The problem is usually further exacerbated since most folks have no idea of how far the market is going to decline and, with all due respect to brokers and their technical signals, neither do they. Using a 200 day moving average as your sell signal, usually means that the market has already been drifting (or vomiting) downwards for some period of time, so you would be buying insurance when its utility is already lessened.

The only reason to buy it, is if it helps you stay in the market, and earn a long term average of 8%, as opposed to buying some other smoother, but inferior returning, investment vehicle.

Myself, I'd prefer a lumpy 9%, to a smooth 8%, thank you very much.

Note: If you're on a blog aggregator, you can visit The Confused Capitalist here (or here: for additional articles and exclusive content! JW The Confused Capitalist

Sunday, July 25, 2010

Is 6.7% inadequete return for stock investments?

John Hussman, in his latest missive, suggests that the S&P500 is poised to return about 6.7% annually over the next ten years, based on historical averages, etc. Furthermore, based on other historical averages, eg the return from the stock market itself, he suggests that this isn't an attractive valuation, and the S&P500 could very well breach the March 2009 lows (not all that an attractive valuation in his viewpoint either).

I certainly don't argue with the idea of 10 year normalized earnings producing a better indication of total return on a forward basis. However, to point at some of these historical examples of market lows and suggest that they might be reasonably attainable, isn't probably all that thoughtful.

Thirty or forty years ago, the average middle class person was not involved in the stock market whatsoever. Period.

That simply is not the case today, and it's doubtful those days would return soon, if ever. Financial advisors, for all their warts, have served a large purpose in educating the public to accept that ownership of a business/share ownership, is a lasting and real way to create wealth. Many savers of yesteryear have been replaced by investors of today.

Therefore, the underlying demand curve is different today - so it isn't logical to expect valuation metrics of the market to be reproduced today - sans very extreme market events, which would need to last a considerable period of time.

Finally, while 6.7% may seem too low for Mr. Hussman, what are the alternatives to that?

  • Real estate - dead money for 5-10 years;
  • Bonds - much lower returns;
  • CD's - don't even go there;
  • T-Bills?
  • Mortgage backed securities - please ...
  • Commodities - perhaps, but very volatile and, realistically, subject to contago for the average investor.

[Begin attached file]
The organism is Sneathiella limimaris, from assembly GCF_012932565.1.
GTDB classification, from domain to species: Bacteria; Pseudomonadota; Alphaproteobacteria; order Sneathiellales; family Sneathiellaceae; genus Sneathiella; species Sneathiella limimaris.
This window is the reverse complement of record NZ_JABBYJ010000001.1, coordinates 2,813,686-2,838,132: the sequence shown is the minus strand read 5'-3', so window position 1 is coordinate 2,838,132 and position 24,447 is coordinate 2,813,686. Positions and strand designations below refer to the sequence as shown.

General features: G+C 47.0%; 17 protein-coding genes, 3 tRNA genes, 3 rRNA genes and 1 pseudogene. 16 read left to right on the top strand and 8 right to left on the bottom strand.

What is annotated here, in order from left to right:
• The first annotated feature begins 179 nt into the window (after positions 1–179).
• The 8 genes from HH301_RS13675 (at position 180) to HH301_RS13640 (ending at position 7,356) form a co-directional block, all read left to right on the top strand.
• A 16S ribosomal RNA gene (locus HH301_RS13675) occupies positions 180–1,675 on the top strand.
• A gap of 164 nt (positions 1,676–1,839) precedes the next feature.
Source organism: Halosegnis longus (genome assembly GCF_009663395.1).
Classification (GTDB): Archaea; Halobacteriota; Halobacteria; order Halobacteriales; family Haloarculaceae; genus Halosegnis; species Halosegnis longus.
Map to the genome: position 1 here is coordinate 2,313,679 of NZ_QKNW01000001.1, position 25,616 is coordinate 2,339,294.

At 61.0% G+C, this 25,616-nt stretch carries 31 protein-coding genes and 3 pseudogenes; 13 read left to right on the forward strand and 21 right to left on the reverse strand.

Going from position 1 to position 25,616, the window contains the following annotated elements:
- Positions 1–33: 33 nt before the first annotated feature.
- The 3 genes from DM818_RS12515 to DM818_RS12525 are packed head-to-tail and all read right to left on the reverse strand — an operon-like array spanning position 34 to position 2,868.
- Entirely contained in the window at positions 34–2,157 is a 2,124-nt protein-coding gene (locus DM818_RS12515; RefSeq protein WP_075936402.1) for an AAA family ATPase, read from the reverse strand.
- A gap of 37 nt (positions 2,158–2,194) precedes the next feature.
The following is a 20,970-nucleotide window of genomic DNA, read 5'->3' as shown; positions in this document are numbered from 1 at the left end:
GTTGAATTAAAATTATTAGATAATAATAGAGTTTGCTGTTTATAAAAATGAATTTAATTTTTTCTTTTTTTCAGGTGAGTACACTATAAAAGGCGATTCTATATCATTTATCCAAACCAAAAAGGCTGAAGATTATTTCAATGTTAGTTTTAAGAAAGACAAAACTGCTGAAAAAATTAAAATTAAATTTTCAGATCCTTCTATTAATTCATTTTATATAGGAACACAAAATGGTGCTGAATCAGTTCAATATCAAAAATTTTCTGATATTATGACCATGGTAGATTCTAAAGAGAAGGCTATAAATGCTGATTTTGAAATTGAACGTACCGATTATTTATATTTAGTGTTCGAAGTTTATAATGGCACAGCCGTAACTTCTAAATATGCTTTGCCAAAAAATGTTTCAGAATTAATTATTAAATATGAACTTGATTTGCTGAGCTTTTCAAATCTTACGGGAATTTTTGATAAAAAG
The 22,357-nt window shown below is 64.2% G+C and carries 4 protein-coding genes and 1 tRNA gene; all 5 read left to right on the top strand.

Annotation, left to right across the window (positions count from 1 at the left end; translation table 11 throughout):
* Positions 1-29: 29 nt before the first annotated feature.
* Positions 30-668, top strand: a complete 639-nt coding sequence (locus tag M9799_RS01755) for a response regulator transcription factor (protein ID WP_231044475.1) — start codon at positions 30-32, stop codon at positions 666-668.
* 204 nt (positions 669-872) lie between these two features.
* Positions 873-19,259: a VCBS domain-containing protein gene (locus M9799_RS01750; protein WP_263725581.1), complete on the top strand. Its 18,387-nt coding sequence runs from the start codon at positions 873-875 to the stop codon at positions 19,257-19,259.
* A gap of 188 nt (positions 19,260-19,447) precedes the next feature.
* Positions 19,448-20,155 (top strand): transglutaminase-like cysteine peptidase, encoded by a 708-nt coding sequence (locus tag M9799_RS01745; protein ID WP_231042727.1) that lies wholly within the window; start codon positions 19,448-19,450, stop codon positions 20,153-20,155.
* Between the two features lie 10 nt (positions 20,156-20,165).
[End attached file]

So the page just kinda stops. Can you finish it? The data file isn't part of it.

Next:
In this environment, 6.7% isn't actually as bad as it may have sounded historically and, anyway, those days are gone, and have been gone for some period of time now. In my book, I suggested some 13 years ago, that having an average S&P 500 return of more than 5% over T-Bills (the then historical average), probably over-stated the risk profile of those companies in their aggregate.

Of course, there are ways to increase your chances of exceeding 6.7% but, realistically, this is the context to think about stocks over the next decade. Does that make them a bad deal? Not when you consider the alternatives. Mr. Hussman needs to tune himself in to the new reality (15 years and counting now).

Note: If you're on a blog aggregator, you can visit The Confused Capitalist here (or here: for additional articles and exclusive content!JWThe Confused Capitalist

Morningstar ... Hello, hello .... HELLO?

Long-time readers here know that I am a bit of a Morningstar fan, appreciating their truly independent coverage, and an unconflicted (eg investment banking activities) viewpoint, that so tainted any so-called independent research that emanated from the so-called major institutions.

Nevertheless, I have to call them out today. Came across a residential apartment owner, Equity Residential (EQR), to whom they assign a "three-star" rating (average). They estimate the fair value of the shares at just $35 (last traded at one-third OVER than level, at $45). They also say the business has no moat, and say their valuation is subject to high uncertainty (two factors that usually lower their star rating). Furthermore, they estimate the forward PE as 64, and the current price/cash flow as 19.

They also add...

In the near term, Equity Residential's main geographies are suffering from high unemployment, and a deteriorated housing market. All else equal, high unemployment and consequential lower job mobility lowers housing demand, and makes it difficult for landlords to increase rents. Equity Residential's ownership share of a given metropolitan area is, by and large, less than 3%, so it can't readily affect the sector's pricing discipline.
On the positive side, they note that EQR has above-average balance sheet strength, leading to the potential for future residential "trophy" acquisitions. However, they also say ...